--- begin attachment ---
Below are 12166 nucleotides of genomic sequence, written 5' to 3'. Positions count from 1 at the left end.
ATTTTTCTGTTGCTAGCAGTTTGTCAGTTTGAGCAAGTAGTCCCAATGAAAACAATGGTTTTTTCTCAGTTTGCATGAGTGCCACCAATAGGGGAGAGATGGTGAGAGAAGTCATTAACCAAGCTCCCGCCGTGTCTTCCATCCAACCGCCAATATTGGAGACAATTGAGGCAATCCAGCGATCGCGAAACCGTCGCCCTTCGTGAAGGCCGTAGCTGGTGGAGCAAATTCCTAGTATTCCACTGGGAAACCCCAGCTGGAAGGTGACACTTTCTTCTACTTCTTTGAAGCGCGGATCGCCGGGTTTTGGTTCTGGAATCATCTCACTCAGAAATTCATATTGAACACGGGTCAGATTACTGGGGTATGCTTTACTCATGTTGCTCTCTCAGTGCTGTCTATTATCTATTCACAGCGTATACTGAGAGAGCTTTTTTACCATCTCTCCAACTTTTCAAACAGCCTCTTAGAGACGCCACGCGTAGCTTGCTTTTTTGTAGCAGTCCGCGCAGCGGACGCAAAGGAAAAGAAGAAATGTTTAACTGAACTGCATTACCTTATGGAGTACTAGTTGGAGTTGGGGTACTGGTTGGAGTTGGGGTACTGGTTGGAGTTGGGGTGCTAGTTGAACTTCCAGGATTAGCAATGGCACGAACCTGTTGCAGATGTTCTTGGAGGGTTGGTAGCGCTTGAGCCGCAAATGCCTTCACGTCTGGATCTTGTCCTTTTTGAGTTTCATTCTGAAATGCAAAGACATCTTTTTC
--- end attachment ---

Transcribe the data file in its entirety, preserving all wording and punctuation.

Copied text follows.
Below are 12166 nucleotides of genomic sequence, written 5' to 3'. Positions count from 1 at the left end.
ATTTTTCTGTTGCTAGCAGTTTGTCAGTTTGAGCAAGTAGTCCCAATGAAAACAATGGTTTTTTCTCAGTTTGCATGAGTGCCACCAATAGGGGAGAGATGGTGAGAGAAGTCATTAACCAAGCTCCCGCCGTGTCTTCCATCCAACCGCCAATATTGGAGACAATTGAGGCAATCCAGCGATCGCGAAACCGTCGCCCTTCGTGAAGGCCGTAGCTGGTGGAGCAAATTCCTAGTATTCCACTGGGAAACCCCAGCTGGAAGGTGACACTTTCTTCTACTTCTTTGAAGCGCGGATCGCCGGGTTTTGGTTCTGGAATCATCTCACTCAGAAATTCATATTGAACACGGGTCAGATTACTGGGGTATGCTTTACTCATGTTGCTCTCTCAGTGCTGTCTATTATCTATTCACAGCGTATACTGAGAGAGCTTTTTTACCATCTCTCCAACTTTTCAAACAGCCTCTTAGAGACGCCACGCGTAGCTTGCTTTTTTGTAGCAGTCCGCGCAGCGGACGCAAAGGAAAAGAAGAAATGTTTAACTGAACTGCATTACCTTATGGAGTACTAGTTGGAGTTGGGGTACTGGTTGGAGTTGGGGTACTGGTTGGAGTTGGGGTGCTAGTTGAACTTCCAGGATTAGCAATGGCACGAACCTGTTGCAGATGTTCTTGGAGGGTTGGTAGCGCTTGAGCCGCAAATGCCTTCACGTCTGGATCTTGTCCTTTTTGAGTTTCATTCTGAAATGCAAAGACATCTTTTTC